Yes, you have! The actual proof goes the other way: start by taking and going "up" your list of steps. But since it is clear that youcando that, what you have shown is enough. (This is sometimes called "synthetic" proof.)

There are NO "axes" in a general vector space. You may be thinking of basis vectors but there are an infinite number of bases for a vector space, just as you can have axes any where on a graph.A is singular when is a unit vector on one of the axis, and is a unit vector in the opposite direction of .For what and is singular:

Ex.

But I think you have a good starting idea. Try this in 2 dimensions first. If u= <a, b> and v= <c, d> then uv*= and so I+ uv*= . What is the determinant of that matrix? What has to be true of a, b, c, and d so that determinant is 0?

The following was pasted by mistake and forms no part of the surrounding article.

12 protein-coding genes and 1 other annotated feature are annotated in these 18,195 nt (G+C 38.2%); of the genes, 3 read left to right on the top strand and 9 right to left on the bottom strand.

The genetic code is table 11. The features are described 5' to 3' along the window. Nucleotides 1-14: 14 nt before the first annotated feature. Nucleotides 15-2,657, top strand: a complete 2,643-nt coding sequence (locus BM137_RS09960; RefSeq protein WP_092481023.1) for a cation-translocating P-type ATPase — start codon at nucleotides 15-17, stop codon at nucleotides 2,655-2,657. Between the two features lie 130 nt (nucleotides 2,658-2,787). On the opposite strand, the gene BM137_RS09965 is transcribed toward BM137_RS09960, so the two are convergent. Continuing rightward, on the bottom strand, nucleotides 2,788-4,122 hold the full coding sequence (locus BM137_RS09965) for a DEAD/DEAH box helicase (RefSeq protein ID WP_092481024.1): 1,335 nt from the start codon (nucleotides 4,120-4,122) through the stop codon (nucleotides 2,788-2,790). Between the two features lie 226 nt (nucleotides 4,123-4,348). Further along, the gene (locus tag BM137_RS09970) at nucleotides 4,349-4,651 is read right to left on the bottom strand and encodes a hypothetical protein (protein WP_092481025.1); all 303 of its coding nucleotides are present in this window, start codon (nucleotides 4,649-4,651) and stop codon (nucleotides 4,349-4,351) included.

If singular, what is :

has rank m, and has rank 1.

If is singular has rank .

has then one free variable and its nullspace has rank 1.

It is a line in

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Just throwing around some ideas on the last two questions as I hate to post a question without attempt.

It seems that I can not get any further by my self,so I'm hoping some of you might spare a few moments.

Thanks.